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October full moon perfect time to catch big walleyes

The October full moon period is often one of the best opportunities of the season to catch a big walleye. The effects of the full moon last for several days before and after the full moon.

Cloud cover can be a problem but it won't completely shut down the night bite for walleyes. A sudden appearance of the moon breaking through the clouds can often trigger a flurry of activity, with the moon having an almost magical affect on walleyes.

The full moon will move some of the largest walleyes in the lakes into the shallows to feed, especially in lakes with clear water. Walleyes use the backlighting from the moon to silhouette their prey against the surface of the water and blindside their prey from below.

Trolling long skinny minnow baits usually works better than the short fat crankbaits for walleyes at night. Walleyes can be somewhat scattered on the flats, so trolling also helps anglers cover more water faster.

Walleyes lose their inhibitions after dark and will literally slam into the baits with surprising force. Anglers can use larger baits for walleyes at night than they normally would during the day. The best size lures are baits often considered "pike sized" in the five to seven-inch range because they give the walleyes a bigger target.

The larger baits will catch all sizes of walleyes but they are most appealing to the larger fish. Anglers often catch walleyes larger than 20 inches and a 10-pound fish is also a possibility.

Anglers may also notice that the walleyes they catch at night are often quite a bit fatter than walleyes they catch during the day.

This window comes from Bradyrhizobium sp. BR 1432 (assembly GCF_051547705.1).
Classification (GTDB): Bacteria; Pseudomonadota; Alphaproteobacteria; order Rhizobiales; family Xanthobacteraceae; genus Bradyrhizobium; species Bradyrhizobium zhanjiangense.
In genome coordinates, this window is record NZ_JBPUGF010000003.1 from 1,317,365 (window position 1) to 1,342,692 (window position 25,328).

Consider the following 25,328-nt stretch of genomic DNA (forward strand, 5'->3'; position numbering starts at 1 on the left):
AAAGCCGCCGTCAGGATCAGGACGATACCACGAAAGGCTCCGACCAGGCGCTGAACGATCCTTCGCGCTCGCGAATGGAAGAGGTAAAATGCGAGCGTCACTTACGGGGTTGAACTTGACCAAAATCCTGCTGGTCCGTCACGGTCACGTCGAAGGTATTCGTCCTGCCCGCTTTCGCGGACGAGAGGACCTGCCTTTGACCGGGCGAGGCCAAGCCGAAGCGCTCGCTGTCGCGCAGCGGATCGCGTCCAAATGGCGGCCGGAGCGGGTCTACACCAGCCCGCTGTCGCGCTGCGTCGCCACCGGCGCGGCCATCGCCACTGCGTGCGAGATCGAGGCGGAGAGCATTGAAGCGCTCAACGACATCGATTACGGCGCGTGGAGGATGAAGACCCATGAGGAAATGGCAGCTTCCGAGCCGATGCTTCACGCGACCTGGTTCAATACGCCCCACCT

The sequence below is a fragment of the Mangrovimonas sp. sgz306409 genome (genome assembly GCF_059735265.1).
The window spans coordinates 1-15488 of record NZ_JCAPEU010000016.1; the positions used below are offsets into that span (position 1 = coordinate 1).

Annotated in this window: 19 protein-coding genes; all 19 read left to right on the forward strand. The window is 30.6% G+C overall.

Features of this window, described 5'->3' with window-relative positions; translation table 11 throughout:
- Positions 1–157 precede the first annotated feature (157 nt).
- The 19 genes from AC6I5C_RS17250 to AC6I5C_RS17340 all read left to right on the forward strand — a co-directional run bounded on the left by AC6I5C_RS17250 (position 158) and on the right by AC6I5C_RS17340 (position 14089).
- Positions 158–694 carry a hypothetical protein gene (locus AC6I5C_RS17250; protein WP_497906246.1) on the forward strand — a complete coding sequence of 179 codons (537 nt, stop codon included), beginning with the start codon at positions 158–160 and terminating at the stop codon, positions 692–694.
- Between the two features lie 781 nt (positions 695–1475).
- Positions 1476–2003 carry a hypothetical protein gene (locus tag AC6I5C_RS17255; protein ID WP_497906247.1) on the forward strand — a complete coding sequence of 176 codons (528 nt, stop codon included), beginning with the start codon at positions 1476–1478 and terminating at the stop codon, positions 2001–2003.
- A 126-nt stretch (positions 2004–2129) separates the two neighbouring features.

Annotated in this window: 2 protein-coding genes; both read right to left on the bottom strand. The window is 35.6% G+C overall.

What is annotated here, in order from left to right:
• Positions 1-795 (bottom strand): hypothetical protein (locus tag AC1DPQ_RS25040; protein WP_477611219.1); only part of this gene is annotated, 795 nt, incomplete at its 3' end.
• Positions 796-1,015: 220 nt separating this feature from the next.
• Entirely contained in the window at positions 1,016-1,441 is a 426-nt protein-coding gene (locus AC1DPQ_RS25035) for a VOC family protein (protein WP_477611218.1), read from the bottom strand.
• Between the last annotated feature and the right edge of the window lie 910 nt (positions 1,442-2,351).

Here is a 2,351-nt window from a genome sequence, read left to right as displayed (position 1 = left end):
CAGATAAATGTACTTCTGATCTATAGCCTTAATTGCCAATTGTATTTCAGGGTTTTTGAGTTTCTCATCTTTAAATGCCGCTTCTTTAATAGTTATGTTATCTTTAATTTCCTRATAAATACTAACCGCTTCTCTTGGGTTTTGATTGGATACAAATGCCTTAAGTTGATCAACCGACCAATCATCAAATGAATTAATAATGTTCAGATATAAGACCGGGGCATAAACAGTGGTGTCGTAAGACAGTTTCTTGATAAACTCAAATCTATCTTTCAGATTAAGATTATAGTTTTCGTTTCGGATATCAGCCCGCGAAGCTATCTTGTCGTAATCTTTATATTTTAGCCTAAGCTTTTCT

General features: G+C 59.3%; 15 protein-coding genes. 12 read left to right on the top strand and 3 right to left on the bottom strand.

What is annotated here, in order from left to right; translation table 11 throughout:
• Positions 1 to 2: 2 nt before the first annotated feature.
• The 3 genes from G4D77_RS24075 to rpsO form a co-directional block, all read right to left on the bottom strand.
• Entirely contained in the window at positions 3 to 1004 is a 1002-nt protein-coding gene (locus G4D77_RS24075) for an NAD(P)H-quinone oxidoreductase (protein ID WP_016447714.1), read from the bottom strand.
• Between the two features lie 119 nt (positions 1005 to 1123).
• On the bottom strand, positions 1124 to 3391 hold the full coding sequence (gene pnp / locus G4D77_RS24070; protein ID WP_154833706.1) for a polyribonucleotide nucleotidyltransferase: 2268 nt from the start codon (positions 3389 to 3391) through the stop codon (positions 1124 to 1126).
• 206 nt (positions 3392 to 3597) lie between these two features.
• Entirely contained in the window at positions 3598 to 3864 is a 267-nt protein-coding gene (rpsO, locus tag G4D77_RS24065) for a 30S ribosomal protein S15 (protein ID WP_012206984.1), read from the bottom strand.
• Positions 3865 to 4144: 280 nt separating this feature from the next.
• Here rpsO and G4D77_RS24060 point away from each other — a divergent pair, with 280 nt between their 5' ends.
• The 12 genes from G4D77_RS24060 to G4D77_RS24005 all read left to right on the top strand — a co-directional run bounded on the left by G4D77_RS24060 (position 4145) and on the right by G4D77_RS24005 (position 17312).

Walleyes conditioned to feeding after dark are often some of the largest and most healthy fish in the lake. Anglers may also catch a few pike or muskies trolling after dark but most of the action is usually from walleyes.

Anglers fishing at night often fish on large mid-lake structures or large shoreline flats in eight to 14 feet of water. Walleyes feed towards the surface at night so it is not essential that the lures work all the way to the bottom as anglers usually must do when trolling crankbaits during the day.

The areas with rocks or short weeds are usually the easiest to troll because anglers don't get hung up as often. Having to reel in and clean weeds off baits or frequently getting snagged will quickly take the fun out of fishing at night.

Line counter reels are almost essential so anglers can accurately adjust how much line they put out in a certain depth of water.

Anglers can set rods in rod holders and catch fish but it usually works better to hang on to the rod and work the baits while trolling. Many of the strikes will come right after jerking the bait.

Walleyes have a short window of opportunity when the baits go past them in the dark at about two miles per hour. Some of the strikes can almost tear the rod out of angler's hand so keep a good grip on the rod.

Anglers holding onto the rods can also feel when the lure strikes the bottom or misses a fish. Anglers can usually clear the bait of weeds with a couple of hard jerks on the rod. Anglers will know if the lure is free of weeds if they can feel the action of the lure.

Headlamps are ideal for night fishing and will direct the light where the anglers are looking. The eyes of the walleyes will shine like a deer at night in the when they get close to the boat and that helps anglers see where to net the fish.

Handling lures in the dark can be dangerous so anglers should use a hook-out and watch where they put their hands in relation to the lures. Using a tangle-free net is almost a necessity too to keep the lures and the fish from getting tangled.

Paul A. Nelson runs the Bemidji Area Lakes Guide Service. He can be e-mailed at